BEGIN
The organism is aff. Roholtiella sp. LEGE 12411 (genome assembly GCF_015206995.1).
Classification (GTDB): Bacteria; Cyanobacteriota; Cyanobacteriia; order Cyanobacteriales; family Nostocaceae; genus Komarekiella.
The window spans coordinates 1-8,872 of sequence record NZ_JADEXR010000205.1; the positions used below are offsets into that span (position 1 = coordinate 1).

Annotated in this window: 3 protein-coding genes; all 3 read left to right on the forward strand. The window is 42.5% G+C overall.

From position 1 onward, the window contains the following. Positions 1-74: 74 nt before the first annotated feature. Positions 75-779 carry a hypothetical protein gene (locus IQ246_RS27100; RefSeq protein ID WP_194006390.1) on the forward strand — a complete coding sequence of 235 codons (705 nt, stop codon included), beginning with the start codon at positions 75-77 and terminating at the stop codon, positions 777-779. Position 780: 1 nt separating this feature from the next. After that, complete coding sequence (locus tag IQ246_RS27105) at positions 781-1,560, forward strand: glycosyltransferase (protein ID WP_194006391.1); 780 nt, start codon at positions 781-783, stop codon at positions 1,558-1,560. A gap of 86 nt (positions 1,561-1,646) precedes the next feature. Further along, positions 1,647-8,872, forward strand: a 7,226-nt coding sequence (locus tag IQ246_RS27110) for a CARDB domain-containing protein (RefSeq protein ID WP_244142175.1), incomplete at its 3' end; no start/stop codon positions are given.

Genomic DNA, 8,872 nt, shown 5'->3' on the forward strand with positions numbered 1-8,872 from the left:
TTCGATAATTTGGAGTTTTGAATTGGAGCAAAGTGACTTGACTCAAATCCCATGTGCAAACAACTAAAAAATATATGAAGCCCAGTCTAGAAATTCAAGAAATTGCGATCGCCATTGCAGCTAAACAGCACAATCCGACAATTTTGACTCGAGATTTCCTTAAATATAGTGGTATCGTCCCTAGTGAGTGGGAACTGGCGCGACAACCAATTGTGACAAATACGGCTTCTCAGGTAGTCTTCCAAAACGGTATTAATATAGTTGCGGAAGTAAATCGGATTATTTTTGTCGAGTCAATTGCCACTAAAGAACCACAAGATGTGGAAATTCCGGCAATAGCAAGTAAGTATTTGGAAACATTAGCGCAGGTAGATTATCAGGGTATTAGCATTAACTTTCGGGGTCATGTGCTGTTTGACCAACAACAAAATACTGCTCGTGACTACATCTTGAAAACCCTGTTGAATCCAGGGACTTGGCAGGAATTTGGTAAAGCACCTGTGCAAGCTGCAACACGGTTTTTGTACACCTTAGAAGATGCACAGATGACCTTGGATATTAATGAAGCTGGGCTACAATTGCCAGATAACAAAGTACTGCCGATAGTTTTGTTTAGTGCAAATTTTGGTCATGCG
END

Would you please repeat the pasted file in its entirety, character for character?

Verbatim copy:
The organism is aff. Roholtiella sp. LEGE 12411 (genome assembly GCF_015206995.1).
Classification (GTDB): Bacteria; Cyanobacteriota; Cyanobacteriia; order Cyanobacteriales; family Nostocaceae; genus Komarekiella.
The window spans coordinates 1-8,872 of sequence record NZ_JADEXR010000205.1; the positions used below are offsets into that span (position 1 = coordinate 1).

Annotated in this window: 3 protein-coding genes; all 3 read left to right on the forward strand. The window is 42.5% G+C overall.

From position 1 onward, the window contains the following. Positions 1-74: 74 nt before the first annotated feature. Positions 75-779 carry a hypothetical protein gene (locus IQ246_RS27100; RefSeq protein ID WP_194006390.1) on the forward strand — a complete coding sequence of 235 codons (705 nt, stop codon included), beginning with the start codon at positions 75-77 and terminating at the stop codon, positions 777-779. Position 780: 1 nt separating this feature from the next. After that, complete coding sequence (locus tag IQ246_RS27105) at positions 781-1,560, forward strand: glycosyltransferase (protein ID WP_194006391.1); 780 nt, start codon at positions 781-783, stop codon at positions 1,558-1,560. A gap of 86 nt (positions 1,561-1,646) precedes the next feature. Further along, positions 1,647-8,872, forward strand: a 7,226-nt coding sequence (locus tag IQ246_RS27110) for a CARDB domain-containing protein (RefSeq protein ID WP_244142175.1), incomplete at its 3' end; no start/stop codon positions are given.

Genomic DNA, 8,872 nt, shown 5'->3' on the forward strand with positions numbered 1-8,872 from the left:
TTCGATAATTTGGAGTTTTGAATTGGAGCAAAGTGACTTGACTCAAATCCCATGTGCAAACAACTAAAAAATATATGAAGCCCAGTCTAGAAATTCAAGAAATTGCGATCGCCATTGCAGCTAAACAGCACAATCCGACAATTTTGACTCGAGATTTCCTTAAATATAGTGGTATCGTCCCTAGTGAGTGGGAACTGGCGCGACAACCAATTGTGACAAATACGGCTTCTCAGGTAGTCTTCCAAAACGGTATTAATATAGTTGCGGAAGTAAATCGGATTATTTTTGTCGAGTCAATTGCCACTAAAGAACCACAAGATGTGGAAATTCCGGCAATAGCAAGTAAGTATTTGGAAACATTAGCGCAGGTAGATTATCAGGGTATTAGCATTAACTTTCGGGGTCATGTGCTGTTTGACCAACAACAAAATACTGCTCGTGACTACATCTTGAAAACCCTGTTGAATCCAGGGACTTGGCAGGAATTTGGTAAAGCACCTGTGCAAGCTGCAACACGGTTTTTGTACACCTTAGAAGATGCACAGATGACCTTGGATATTAATGAAGCTGGGCTACAATTGCCAGATAACAAAGTACTGCCGATAGTTTTGTTTAGTGCAAATTTTGGTCATGCG